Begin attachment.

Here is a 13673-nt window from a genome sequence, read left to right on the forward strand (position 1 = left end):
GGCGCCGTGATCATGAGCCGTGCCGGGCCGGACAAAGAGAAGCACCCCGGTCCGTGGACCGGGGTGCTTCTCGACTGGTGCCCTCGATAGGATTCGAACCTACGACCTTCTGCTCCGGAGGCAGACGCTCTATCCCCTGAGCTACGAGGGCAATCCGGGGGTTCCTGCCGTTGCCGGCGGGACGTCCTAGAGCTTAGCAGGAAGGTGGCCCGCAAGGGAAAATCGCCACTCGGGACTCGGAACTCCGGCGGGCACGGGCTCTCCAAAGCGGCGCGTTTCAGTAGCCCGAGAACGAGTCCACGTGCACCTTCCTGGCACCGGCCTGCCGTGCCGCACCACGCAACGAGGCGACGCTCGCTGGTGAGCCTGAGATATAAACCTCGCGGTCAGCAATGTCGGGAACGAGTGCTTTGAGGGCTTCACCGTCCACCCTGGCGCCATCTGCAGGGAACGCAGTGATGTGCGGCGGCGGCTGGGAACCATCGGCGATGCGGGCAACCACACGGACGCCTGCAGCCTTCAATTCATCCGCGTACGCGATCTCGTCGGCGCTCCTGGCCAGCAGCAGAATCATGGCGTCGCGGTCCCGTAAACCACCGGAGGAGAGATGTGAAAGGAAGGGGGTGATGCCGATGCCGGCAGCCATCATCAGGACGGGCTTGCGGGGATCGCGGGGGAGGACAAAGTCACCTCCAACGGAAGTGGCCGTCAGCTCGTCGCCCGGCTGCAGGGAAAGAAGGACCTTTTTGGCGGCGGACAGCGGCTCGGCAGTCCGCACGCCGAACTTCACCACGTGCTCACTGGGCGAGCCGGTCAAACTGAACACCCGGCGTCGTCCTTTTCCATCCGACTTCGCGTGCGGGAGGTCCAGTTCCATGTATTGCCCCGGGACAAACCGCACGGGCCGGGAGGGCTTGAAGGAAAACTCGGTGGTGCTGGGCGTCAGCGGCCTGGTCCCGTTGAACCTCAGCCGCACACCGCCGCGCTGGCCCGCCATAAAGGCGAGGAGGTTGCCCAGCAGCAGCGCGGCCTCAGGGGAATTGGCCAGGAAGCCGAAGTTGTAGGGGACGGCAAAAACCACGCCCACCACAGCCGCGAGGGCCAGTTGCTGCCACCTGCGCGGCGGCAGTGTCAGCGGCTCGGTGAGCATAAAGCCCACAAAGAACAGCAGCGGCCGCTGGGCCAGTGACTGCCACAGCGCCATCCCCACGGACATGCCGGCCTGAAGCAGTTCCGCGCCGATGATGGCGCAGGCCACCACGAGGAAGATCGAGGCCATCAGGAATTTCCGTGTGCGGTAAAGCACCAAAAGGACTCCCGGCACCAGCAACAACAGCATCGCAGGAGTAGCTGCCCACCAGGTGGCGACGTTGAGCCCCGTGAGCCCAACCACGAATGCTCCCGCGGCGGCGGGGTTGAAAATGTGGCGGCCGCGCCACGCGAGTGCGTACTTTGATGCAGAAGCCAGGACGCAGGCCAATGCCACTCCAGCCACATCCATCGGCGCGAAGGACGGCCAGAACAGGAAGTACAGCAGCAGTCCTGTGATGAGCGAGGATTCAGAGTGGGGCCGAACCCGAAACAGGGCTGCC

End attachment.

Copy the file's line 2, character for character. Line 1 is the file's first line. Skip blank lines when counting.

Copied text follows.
GGCGCCGTGATCATGAGCCGTGCCGGGCCGGACAAAGAGAAGCACCCCGGTCCGTGGACCGGGGTGCTTCTCGACTGGTGCCCTCGATAGGATTCGAACCTACGACCTTCTGCTCCGGAGGCAGACGCTCTATCCCCTGAGCTACGAGGGCAATCCGGGGGTTCCTGCCGTTGCCGGCGGGACGTCCTAGAGCTTAGCAGGAAGGTGGCCCGCAAGGGAAAATCGCCACTCGGGACTCGGAACTCCGGCGGGCACGGGCTCTCCAAAGCGGCGCGTTTCAGTAGCCCGAGAACGAGTCCACGTGCACCTTCCTGGCACCGGCCTGCCGTGCCGCACCACGCAACGAGGCGACGCTCGCTGGTGAGCCTGAGATATAAACCTCGCGGTCAGCAATGTCGGGAACGAGTGCTTTGAGGGCTTCACCGTCCACCCTGGCGCCATCTGCAGGGAACGCAGTGATGTGCGGCGGCGGCTGGGAACCATCGGCGATGCGGGCAACCACACGGACGCCTGCAGCCTTCAATTCATCCGCGTACGCGATCTCGTCGGCGCTCCTGGCCAGCAGCAGAATCATGGCGTCGCGGTCCCGTAAACCACCGGAGGAGAGATGTGAAAGGAAGGGGGTGATGCCGATGCCGGCAGCCATCATCAGGACGGGCTTGCGGGGATCGCGGGGGAGGACAAAGTCACCTCCAACGGAAGTGGCCGTCAGCTCGTCGCCCGGCTGCAGGGAAAGAAGGACCTTTTTGGCGGCGGACAGCGGCTCGGCAGTCCGCACGCCGAACTTCACCACGTGCTCACTGGGCGAGCCGGTCAAACTGAACACCCGGCGTCGTCCTTTTCCATCCGACTTCGCGTGCGGGAGGTCCAGTTCCATGTATTGCCCCGGGACAAACCGCACGGGCCGGGAGGGCTTGAAGGAAAACTCGGTGGTGCTGGGCGTCAGCGGCCTGGTCCCGTTGAACCTCAGCCGCACACCGCCGCGCTGGCCCGCCATAAAGGCGAGGAGGTTGCCCAGCAGCAGCGCGGCCTCAGGGGAATTGGCCAGGAAGCCGAAGTTGTAGGGGACGGCAAAAACCACGCCCACCACAGCCGCGAGGGCCAGTTGCTGCCACCTGCGCGGCGGCAGTGTCAGCGGCTCGGTGAGCATAAAGCCCACAAAGAACAGCAGCGGCCGCTGGGCCAGTGACTGCCACAGCGCCATCCCCACGGACATGCCGGCCTGAAGCAGTTCCGCGCCGATGATGGCGCAGGCCACCACGAGGAAGATCGAGGCCATCAGGAATTTCCGTGTGCGGTAAAGCACCAAAAGGACTCCCGGCACCAGCAACAACAGCATCGCAGGAGTAGCTGCCCACCAGGTGGCGACGTTGAGCCCCGTGAGCCCAACCACGAATGCTCCCGCGGCGGCGGGGTTGAAAATGTGGCGGCCGCGCCACGCGAGTGCGTACTTTGATGCAGAAGCCAGGACGCAGGCCAATGCCACTCCAGCCACATCCATCGGCGCGAAGGACGGCCAGAACAGGAAGTACAGCAGCAGTCCTGTGATGAGCGAGGATTCAGAGTGGGGCCGAACCCGAAACAGGGCTGCC